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Ed Sheeran’s Lawyers Want ‘Misleading’ Concert Footage Banned From ‘Thinking Out Loud’ Trial

A clip shows Sheeran toggling between his song and a Marvin Gaye classic, but his attorneys say it's "irrelevant" to the copyright case.

In an upcoming courtroom showdown, is a YouTube video of Ed Sheeran switching between his “Thinking Out Loud” and Marvin Gaye‘s “Let’s Get It On” a smoking gun? Or just smoke and mirrors?

Facing a trial in April over whether his smash hit infringed Gaye‘s iconic song, Sheeran’s lawyers asked a federal judge Tuesday (Feb. 7) to block his accusers from citing that clip, which captures the star at a 2014 concert entertaining the crowd by seamlessly toggling between the two songs.


The problem? Sheeran’s lawyers say the mash-up video is falsely incriminating. It could look to jurors like damning evidence that Sheeran copied “Let’s Get It On,” they say, but only actually shows that both songs contain a common chord progression — one that isn’t covered by copyrights and was “freely available to all songwriters.”

“There are dozens if not hundreds of songs that predate and postdate LGO utilizing the same or similar chord progression,” Sheeran’s lawyers wrote. “These medleys are irrelevant to any issue in the case and would be misleading [and] confuse the jury.”

The case against Sheeran was filed way back in 2017 by heirs of Ed Townsend, who co-wrote “Let’s Get It On.” Gaye’s heirs, who once famously sued Robin Thicke over accusations that his “Blurred Lines” was stolen from the legendary singer, are not involved in the case.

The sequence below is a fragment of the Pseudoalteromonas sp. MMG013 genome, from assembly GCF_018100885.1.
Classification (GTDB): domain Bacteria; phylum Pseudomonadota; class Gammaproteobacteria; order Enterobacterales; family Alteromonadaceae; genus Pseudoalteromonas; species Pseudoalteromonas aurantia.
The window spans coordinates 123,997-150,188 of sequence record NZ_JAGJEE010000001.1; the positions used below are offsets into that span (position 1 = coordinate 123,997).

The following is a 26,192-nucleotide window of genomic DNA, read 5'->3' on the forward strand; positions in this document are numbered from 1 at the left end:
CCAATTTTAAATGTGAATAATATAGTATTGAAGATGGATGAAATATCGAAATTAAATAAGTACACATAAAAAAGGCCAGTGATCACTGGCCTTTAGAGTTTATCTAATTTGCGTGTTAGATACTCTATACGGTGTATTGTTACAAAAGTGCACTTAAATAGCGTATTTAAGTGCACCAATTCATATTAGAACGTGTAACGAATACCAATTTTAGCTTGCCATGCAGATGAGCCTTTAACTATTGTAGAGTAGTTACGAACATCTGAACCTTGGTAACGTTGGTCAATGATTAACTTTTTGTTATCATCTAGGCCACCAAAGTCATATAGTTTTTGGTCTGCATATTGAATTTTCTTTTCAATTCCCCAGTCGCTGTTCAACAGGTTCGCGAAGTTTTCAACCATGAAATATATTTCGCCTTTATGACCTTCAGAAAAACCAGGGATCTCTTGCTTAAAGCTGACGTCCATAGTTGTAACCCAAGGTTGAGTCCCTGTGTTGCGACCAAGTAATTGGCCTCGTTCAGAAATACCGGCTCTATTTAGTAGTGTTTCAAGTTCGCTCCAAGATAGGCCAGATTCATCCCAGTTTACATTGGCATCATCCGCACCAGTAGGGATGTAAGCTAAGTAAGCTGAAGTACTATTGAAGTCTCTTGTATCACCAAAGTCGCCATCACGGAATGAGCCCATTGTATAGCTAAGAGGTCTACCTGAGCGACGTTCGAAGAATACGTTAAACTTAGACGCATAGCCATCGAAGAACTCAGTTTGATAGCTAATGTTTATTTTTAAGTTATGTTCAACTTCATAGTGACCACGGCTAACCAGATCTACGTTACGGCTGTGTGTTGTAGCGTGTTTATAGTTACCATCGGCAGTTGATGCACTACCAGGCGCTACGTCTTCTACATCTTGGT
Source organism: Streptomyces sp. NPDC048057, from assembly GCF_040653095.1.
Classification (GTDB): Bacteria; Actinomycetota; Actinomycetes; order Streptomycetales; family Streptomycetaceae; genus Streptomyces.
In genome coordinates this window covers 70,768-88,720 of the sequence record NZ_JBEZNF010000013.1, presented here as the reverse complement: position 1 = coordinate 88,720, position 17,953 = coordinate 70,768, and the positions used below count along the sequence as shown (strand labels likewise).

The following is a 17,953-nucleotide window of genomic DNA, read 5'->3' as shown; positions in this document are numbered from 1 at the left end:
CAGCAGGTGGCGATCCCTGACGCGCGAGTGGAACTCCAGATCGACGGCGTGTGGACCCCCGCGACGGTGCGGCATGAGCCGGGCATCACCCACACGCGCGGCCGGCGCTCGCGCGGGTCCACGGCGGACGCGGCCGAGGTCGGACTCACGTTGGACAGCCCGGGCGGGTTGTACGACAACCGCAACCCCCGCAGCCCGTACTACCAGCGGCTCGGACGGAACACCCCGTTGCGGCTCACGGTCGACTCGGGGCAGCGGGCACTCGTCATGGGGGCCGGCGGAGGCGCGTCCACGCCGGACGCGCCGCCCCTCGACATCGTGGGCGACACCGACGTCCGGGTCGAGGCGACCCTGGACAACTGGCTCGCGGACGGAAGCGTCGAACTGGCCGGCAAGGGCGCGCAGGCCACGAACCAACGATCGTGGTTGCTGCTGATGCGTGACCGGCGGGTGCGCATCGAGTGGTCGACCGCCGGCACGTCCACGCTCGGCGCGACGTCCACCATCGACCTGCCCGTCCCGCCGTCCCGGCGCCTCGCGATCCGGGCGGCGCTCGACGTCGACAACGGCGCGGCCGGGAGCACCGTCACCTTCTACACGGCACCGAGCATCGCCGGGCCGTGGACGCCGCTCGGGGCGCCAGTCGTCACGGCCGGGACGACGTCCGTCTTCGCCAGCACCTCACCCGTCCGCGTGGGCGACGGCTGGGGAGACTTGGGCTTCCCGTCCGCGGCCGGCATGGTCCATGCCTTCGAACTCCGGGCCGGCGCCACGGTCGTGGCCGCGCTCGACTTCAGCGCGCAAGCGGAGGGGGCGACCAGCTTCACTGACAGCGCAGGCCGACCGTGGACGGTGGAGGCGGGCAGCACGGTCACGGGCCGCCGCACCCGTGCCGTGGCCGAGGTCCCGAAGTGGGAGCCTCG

Sheeran’s lawyers have long argued that the star did nothing wrong, since “Thinking Out Loud” and “Let’s Get It On” share only “unprotectable and commonplace elements” that are not covered by copyright law. But Judge Louis D. Stanton has repeatedly refused to decide the case in their favor, ruling that the dispute is close enough that it must be decided by a jury.

In the lead-up to the trial, attorneys for the Townsend heirs filed a formal notice that they planned to play the YouTube clip for jurors. In the video — a 6-minute snippet of a November 2014 concert in Zurich that’s been viewed nearly 300,000 times — Sheeran abruptly switches from “Thinking” to “Lets” and back again, drawing huge cheers from the crowd.

It’s not surprising that Sheeran’s accusers want to use the medley video. In a 2019 ruling in which he sent the case to trial, Judge Stanton specifically highlighted the clip as potential evidence that might resonate with jurors, saying they “may be impressed by footage of a Sheeran performance which shows him seamlessly transitioning between LGO and TOL.”

But in Tuesday’s objections, Sheeran’s lawyers argued that the jury would be impressed for all the wrong reasons.

“The admission of this evidence will mislead the jury and cause unjustified prejudice – suggesting to the jury, inaccurately, that segueing from singing the lyrics of TOL over the TOL chord progression to singing a snippet of the lyrics of LGO over the TOL chord progression is ‘evidence’ that Sheeran copied LGO,” they wrote.

Sheeran’s lawyers also argued that letting such evidence play a key role in the upcoming trial would have a broader “chilling effect” on the music industry and on medleys, which they called an “important, enduring aspect of live concerts.”

“Such ‘mash-ups’ underscore the fact … that music has been, and always will be, built on commonplace and unprotectable musical building blocks freely available to all composers to use,” Sheeran’s lawyers wrote, but allowing it to serve as evidence would deter artists “for fear of creating a suggestion of infringement and encouraging unfounded claims.”

In a statement to Billboard, the Townsend heirs’ attorney Patrick R. Frank disagreed with Sheeran’s arguments, pointing directly to Judge Stanton’s previous ruling about the medley clip’s potential value to jurors.

“The passage of time has not diminished the acknowledged evidentiary significance of the medley,” Frank said. “I suspect that if there was, in fact, a legally-cognizable basis for [Sheeran’s motion], we would have seen the motion quite some time ago, as opposed to on the proverbial ‘eve’ an imminent trial.”

Frank will file his own formal response to Sheeran’s motion in court in the coming weeks.